The parallels to the Eugene Craig shooting by Santa Clara County Sheriff’s office can’t be ignored in this morning’s story in the Mercury News. In Saratoga, a sergeant and deputies harassed the homeowners for nearly an hour banging on doors and windows, then repeatedly tried to break into the house, ultimately busting through a garage door, confronting and killing a man who is alleged to have been defending his home in fear. The sheriff has remained ironically silent on the shooting. It should be noted when the sheriff feels her or her office’s actions can be justified in the public, she has no problems promoting those justifications in the media. They have tried to repeatedly float the rumor through various back channels that there was some potential threat deputies were addressing. I do not know if this is true or not, but if we are to assume that rumor is at all true, the incident should have looked something more like this one:
Say what you want about the personal ethics of SJPD and various individuals, good or bad, but this is the outcome of an agency that takes policy seriously and trains their personnel. It is the outcome from an agency that didn’t drop its hiring standards in the worst moments and pretend candidates weren’t avoiding their agency like the plague. It is the outcome from an agency that, while they may have political promotions, still promotes people who know their jobs well enough to make better decisions on the street, and promotes on qualifications and experience rather than dropping to the very bottom of a brand new list to promote someone only because they do political favors for the leadership and have acquired none of the skills it takes to manage and make the leadership decisions that law enforcement may encounter at any moment.
The decisions law enforcement can be forced to make are among the most difficult that can be made under the most pressure a person can imagine. A sergeant is the person who will be forced into the situation of making the decision on how to handle a situation like this – and it is critical they have the all the experience, knowledge, training and internal support systems possible to make the best decision they can under these types of circumstances. Laurie Smith has reached a point where she neither provides nor assures any of these with any intention in her leadership or practices.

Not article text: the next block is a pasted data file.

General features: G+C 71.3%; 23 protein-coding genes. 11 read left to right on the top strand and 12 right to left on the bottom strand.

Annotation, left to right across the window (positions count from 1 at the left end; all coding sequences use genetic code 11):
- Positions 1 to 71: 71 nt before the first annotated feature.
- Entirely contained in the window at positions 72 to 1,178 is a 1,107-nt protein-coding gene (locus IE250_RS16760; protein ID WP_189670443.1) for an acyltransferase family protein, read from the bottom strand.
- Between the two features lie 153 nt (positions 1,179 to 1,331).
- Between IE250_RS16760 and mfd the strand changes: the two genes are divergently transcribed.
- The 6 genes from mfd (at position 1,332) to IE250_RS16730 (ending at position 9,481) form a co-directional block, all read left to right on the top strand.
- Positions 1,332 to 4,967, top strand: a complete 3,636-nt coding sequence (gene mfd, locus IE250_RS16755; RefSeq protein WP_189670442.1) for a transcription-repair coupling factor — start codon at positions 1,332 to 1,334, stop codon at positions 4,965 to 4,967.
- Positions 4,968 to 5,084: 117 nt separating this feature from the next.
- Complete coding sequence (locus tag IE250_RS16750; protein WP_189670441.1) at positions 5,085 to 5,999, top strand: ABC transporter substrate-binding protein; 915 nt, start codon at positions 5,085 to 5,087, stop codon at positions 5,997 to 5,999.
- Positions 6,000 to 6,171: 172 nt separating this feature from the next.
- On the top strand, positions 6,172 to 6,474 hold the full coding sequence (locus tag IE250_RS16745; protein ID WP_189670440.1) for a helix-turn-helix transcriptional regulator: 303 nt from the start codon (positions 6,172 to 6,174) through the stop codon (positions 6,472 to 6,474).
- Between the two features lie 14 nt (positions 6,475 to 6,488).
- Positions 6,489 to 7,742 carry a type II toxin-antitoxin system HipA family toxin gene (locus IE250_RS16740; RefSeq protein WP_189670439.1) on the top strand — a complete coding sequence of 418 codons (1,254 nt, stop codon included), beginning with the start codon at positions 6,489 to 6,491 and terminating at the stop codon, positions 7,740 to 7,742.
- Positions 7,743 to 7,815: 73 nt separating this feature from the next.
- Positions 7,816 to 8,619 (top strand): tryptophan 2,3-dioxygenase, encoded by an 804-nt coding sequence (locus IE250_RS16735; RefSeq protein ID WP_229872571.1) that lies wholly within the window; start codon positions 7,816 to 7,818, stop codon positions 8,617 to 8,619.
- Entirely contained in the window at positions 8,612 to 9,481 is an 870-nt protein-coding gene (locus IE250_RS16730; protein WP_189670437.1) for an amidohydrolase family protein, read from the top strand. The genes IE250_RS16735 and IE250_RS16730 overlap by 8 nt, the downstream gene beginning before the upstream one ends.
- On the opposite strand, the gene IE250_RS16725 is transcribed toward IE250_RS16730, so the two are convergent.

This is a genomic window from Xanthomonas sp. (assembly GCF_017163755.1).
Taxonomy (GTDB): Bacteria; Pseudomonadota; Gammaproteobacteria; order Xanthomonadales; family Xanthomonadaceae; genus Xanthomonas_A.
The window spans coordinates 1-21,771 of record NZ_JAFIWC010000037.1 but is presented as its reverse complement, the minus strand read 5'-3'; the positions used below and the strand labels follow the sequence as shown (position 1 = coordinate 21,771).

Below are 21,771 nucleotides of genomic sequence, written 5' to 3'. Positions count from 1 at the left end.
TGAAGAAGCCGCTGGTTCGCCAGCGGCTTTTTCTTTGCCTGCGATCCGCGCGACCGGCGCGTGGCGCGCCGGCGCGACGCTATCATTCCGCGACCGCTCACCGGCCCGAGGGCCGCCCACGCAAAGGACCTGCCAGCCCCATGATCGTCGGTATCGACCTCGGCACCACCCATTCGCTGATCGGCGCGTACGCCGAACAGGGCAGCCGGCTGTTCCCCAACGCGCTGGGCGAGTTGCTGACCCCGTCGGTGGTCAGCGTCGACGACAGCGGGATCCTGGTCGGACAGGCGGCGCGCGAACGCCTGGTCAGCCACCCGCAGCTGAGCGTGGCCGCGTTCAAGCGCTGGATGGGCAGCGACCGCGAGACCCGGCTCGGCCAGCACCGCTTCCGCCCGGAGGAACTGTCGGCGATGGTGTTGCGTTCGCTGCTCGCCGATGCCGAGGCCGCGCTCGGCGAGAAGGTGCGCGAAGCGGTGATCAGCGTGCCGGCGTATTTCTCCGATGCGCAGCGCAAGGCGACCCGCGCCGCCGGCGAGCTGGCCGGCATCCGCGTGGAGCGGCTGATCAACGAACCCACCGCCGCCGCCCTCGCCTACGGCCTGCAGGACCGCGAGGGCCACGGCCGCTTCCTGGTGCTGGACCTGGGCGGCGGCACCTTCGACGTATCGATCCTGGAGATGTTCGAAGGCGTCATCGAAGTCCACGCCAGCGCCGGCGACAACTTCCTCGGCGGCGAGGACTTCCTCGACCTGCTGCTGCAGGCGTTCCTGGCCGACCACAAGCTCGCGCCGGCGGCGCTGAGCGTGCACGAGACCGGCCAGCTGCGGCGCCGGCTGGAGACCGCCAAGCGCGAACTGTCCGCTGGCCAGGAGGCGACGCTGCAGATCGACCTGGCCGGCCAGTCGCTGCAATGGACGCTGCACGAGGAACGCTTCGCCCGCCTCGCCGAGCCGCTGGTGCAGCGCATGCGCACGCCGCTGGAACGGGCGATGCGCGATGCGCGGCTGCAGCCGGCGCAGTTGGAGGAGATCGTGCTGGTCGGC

Voters need to decide when law enforcement shows up in their neighborhood or at their grandparent’s home to manage a crisis, what outcome do you want to feel the peace officers who show up will be trained to seek: That of Eugene Craig’s, or of this latest incident in San Jose’s jurisdiction?
This is why training, policy, and developing experience in our law enforcement agencies matter. If we want change, if we want better if we want black lives, blue lives, really to ultimately be able to say all lives matter and mean it rather than poke each other with it, these are the changes we must demand and more importantly see happen, not just be told they exist. Something that Sheriff Laurie Smith, even after more than 40 years in law enforcement, willfully refuses to acknowledge as she proved on Friday.